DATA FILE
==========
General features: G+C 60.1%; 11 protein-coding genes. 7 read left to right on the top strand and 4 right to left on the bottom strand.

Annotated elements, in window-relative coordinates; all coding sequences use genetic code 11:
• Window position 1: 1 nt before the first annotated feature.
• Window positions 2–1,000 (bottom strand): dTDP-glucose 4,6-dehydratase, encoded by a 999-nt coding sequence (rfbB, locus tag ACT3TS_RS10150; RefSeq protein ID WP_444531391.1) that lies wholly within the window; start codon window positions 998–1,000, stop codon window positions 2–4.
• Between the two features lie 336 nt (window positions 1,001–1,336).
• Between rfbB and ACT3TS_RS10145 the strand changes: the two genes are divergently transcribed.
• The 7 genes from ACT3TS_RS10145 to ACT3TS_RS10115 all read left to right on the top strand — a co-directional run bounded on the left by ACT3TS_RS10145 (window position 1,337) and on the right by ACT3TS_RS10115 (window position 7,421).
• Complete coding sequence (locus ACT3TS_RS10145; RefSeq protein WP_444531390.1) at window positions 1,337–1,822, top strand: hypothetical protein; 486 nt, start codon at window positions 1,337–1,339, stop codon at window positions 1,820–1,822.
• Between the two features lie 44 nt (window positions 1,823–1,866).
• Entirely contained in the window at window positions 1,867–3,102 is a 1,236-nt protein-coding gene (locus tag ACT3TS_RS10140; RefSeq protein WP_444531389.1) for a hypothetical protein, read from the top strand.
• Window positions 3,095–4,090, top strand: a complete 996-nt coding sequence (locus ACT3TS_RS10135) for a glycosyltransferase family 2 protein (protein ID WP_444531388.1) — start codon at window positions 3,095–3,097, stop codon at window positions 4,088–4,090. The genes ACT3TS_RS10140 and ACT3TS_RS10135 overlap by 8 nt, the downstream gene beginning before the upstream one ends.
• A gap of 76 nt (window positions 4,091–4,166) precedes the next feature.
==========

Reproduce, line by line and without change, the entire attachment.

General features: G+C 60.1%; 11 protein-coding genes. 7 read left to right on the top strand and 4 right to left on the bottom strand.

Annotated elements, in window-relative coordinates; all coding sequences use genetic code 11:
• Window position 1: 1 nt before the first annotated feature.
• Window positions 2–1,000 (bottom strand): dTDP-glucose 4,6-dehydratase, encoded by a 999-nt coding sequence (rfbB, locus tag ACT3TS_RS10150; RefSeq protein ID WP_444531391.1) that lies wholly within the window; start codon window positions 998–1,000, stop codon window positions 2–4.
• Between the two features lie 336 nt (window positions 1,001–1,336).
• Between rfbB and ACT3TS_RS10145 the strand changes: the two genes are divergently transcribed.
• The 7 genes from ACT3TS_RS10145 to ACT3TS_RS10115 all read left to right on the top strand — a co-directional run bounded on the left by ACT3TS_RS10145 (window position 1,337) and on the right by ACT3TS_RS10115 (window position 7,421).
• Complete coding sequence (locus ACT3TS_RS10145; RefSeq protein WP_444531390.1) at window positions 1,337–1,822, top strand: hypothetical protein; 486 nt, start codon at window positions 1,337–1,339, stop codon at window positions 1,820–1,822.
• Between the two features lie 44 nt (window positions 1,823–1,866).
• Entirely contained in the window at window positions 1,867–3,102 is a 1,236-nt protein-coding gene (locus tag ACT3TS_RS10140; RefSeq protein WP_444531389.1) for a hypothetical protein, read from the top strand.
• Window positions 3,095–4,090, top strand: a complete 996-nt coding sequence (locus ACT3TS_RS10135) for a glycosyltransferase family 2 protein (protein ID WP_444531388.1) — start codon at window positions 3,095–3,097, stop codon at window positions 4,088–4,090. The genes ACT3TS_RS10140 and ACT3TS_RS10135 overlap by 8 nt, the downstream gene beginning before the upstream one ends.
• A gap of 76 nt (window positions 4,091–4,166) precedes the next feature.